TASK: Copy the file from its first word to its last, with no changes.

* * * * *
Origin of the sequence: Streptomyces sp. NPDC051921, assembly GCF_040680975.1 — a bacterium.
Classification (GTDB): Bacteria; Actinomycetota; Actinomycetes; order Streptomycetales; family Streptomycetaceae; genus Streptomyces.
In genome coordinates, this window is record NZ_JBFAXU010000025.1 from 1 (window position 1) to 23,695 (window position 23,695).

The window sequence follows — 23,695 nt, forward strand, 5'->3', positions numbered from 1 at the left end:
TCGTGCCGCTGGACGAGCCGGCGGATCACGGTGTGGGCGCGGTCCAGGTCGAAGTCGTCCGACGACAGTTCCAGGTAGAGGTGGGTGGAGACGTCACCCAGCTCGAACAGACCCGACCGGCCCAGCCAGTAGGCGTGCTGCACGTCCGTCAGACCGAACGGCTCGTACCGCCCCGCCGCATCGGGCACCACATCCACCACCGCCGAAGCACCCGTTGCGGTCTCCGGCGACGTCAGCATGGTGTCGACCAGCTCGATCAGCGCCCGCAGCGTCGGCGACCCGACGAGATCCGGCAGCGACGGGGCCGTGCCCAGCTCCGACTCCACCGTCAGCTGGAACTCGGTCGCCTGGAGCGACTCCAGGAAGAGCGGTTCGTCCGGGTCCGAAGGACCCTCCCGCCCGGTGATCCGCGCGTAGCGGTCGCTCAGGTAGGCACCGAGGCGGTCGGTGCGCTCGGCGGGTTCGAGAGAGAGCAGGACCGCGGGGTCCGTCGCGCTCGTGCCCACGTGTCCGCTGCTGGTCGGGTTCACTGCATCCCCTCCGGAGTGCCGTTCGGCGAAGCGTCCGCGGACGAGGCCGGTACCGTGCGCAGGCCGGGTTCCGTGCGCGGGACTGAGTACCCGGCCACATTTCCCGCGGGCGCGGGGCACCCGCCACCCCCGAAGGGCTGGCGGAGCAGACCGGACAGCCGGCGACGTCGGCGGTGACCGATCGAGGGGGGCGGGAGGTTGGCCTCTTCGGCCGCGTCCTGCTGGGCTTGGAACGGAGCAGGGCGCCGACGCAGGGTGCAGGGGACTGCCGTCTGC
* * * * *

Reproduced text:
Origin of the sequence: Streptomyces sp. NPDC051921, assembly GCF_040680975.1 — a bacterium.
Classification (GTDB): Bacteria; Actinomycetota; Actinomycetes; order Streptomycetales; family Streptomycetaceae; genus Streptomyces.
In genome coordinates, this window is record NZ_JBFAXU010000025.1 from 1 (window position 1) to 23,695 (window position 23,695).

The window sequence follows — 23,695 nt, forward strand, 5'->3', positions numbered from 1 at the left end:
TCGTGCCGCTGGACGAGCCGGCGGATCACGGTGTGGGCGCGGTCCAGGTCGAAGTCGTCCGACGACAGTTCCAGGTAGAGGTGGGTGGAGACGTCACCCAGCTCGAACAGACCCGACCGGCCCAGCCAGTAGGCGTGCTGCACGTCCGTCAGACCGAACGGCTCGTACCGCCCCGCCGCATCGGGCACCACATCCACCACCGCCGAAGCACCCGTTGCGGTCTCCGGCGACGTCAGCATGGTGTCGACCAGCTCGATCAGCGCCCGCAGCGTCGGCGACCCGACGAGATCCGGCAGCGACGGGGCCGTGCCCAGCTCCGACTCCACCGTCAGCTGGAACTCGGTCGCCTGGAGCGACTCCAGGAAGAGCGGTTCGTCCGGGTCCGAAGGACCCTCCCGCCCGGTGATCCGCGCGTAGCGGTCGCTCAGGTAGGCACCGAGGCGGTCGGTGCGCTCGGCGGGTTCGAGAGAGAGCAGGACCGCGGGGTCCGTCGCGCTCGTGCCCACGTGTCCGCTGCTGGTCGGGTTCACTGCATCCCCTCCGGAGTGCCGTTCGGCGAAGCGTCCGCGGACGAGGCCGGTACCGTGCGCAGGCCGGGTTCCGTGCGCGGGACTGAGTACCCGGCCACATTTCCCGCGGGCGCGGGGCACCCGCCACCCCCGAAGGGCTGGCGGAGCAGACCGGACAGCCGGCGACGTCGGCGGTGACCGATCGAGGGGGGCGGGAGGTTGGCCTCTTCGGCCGCGTCCTGCTGGGCTTGGAACGGAGCAGGGCGCCGACGCAGGGTGCAGGGGACTGCCGTCTGC